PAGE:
This morning after Mass, as the king was walking in the garden, I approached his Majesty and told him all I had said yesterday to the council, adding moreover what I thought proper to sustain my arguments. His Majesty said in reply, that he would think of it all, and would then let me have his answer. After that I spoke with every member of the council separately, and solicited each one to try and obtain the king’s reply as soon as possible, pointing out to them the importance of avoiding delay. They told me to come to the council to-day, and I accordingly went there after my dinner, but had to wait a long time before being admitted, “and then the Chancellor said to me that, the gentlemen of the council having heard the statement I had made to them this morning on the part of your Lordships, and as the reasons I had adduced seemed to them sound, and knowing as they did the character of the Pope and the situation of your dominions, they accepted the good will of your Lordships the same as though you had actually sent the troops; and that they had concluded it would be best that your troops should remain in Tuscany. They wished, however, that your Lordships should hold the troops in readiness, as also the infantry you have at Lunigiana, so that they might be promptly sent to support the king’s interests in case the Pope should attempt to molest Genoa. That they did not give me this as a formal answer, but merely as a resolution formed amongst themselves; that to-morrow, however, after having seen the king, they would give me a final answer. I did not think it worth while to discuss their reply any further; for on the one hand I do not think you could well refuse to succor Genoa, and on the other hand they ask that for which they have no present necessity. For if the French army is superior to that of the Pope, and the Swiss do not pass the Alps, then I do not see what the Pope could possible do at Genoa. And thus I left the council to await their final and complete answer to-morrow, which ought to be the same as what I have written above, unless letters should arrive meantime from Chaumont that would disturb matters by some sinister interpretation. I have omitted no effort to bring this matter to a conclusion to-day, but have not been able to obtain anything further.” Thus far I have written to-day, the 30th.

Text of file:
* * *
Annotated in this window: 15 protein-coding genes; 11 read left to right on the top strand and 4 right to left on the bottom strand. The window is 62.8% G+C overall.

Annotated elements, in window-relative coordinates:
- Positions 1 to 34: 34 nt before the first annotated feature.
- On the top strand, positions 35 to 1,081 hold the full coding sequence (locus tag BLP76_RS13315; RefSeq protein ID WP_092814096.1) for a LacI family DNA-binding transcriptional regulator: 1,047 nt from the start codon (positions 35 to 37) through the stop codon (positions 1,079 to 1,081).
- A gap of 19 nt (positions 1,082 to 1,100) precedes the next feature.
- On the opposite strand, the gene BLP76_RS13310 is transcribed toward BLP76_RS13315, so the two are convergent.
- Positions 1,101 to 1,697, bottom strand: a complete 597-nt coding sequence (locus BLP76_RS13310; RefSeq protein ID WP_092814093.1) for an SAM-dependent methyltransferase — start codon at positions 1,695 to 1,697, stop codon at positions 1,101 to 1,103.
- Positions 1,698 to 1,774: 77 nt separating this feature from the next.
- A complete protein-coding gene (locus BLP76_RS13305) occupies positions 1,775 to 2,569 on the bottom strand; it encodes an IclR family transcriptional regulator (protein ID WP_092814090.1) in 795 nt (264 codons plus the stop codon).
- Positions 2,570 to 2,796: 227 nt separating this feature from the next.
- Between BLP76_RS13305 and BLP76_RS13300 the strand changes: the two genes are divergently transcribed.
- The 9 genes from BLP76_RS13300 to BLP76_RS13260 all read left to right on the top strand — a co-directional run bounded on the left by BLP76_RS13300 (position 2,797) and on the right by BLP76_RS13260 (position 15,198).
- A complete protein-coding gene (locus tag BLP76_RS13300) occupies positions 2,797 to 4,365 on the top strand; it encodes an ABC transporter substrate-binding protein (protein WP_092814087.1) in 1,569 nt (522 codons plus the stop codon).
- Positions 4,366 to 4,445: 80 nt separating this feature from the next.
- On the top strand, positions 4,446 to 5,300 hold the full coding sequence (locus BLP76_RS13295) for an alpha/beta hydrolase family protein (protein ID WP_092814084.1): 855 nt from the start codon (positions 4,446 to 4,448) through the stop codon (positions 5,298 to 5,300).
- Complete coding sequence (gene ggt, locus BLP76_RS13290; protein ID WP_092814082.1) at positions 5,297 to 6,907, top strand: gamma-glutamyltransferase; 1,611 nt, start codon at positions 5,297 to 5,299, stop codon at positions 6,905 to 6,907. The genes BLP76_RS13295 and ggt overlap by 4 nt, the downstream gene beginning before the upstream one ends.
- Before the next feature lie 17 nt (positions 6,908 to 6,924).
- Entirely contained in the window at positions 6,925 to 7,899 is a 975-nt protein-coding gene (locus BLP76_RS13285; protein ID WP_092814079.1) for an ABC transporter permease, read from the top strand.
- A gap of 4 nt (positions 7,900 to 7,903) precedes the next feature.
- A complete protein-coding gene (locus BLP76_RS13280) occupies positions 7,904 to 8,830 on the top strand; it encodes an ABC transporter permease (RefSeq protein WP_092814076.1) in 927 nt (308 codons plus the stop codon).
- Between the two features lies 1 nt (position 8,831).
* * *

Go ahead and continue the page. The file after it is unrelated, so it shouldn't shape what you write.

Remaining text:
This is the 31st, and this morning before Mass, at the moment when Monseigneur de Paris and Monseigneur the Treasurer Robertet were coming from the king, I joined them; “and then Robertet told me that his Majesty had confirmed the resolution of the council precisely as the Grand Chancellor had stated it to me yesterday evening; namely, that your troops are to remain in Tuscany, but that you are to hold them in readiness, and the infantry which you have at Lunigiana likewise, so that thay may at a moment’s notice be able to render assistance to Genoa, whenever a necessity for it should arise.”
Two days ago a proclamation was published here, forbidding any one, on pain of corporal punishment and fine, to go or send to Rome on any business with the Pope or the Apostolic Chamber. I learn from a friend “that the French army have orders to take Piombino if they can, and to sack it. If this be true, then the affair may possibly be over by this time.”
The king leaves on Monday next for Tours, to assist at the Council which he has ordered to be held there. Valete!
Blois, 30 August, 1510, — retained till 31st.
I beg to remind your Lordships most respectfully of the request made in a previous letter, to let me have fifty scudi through the agency of Panciatichi.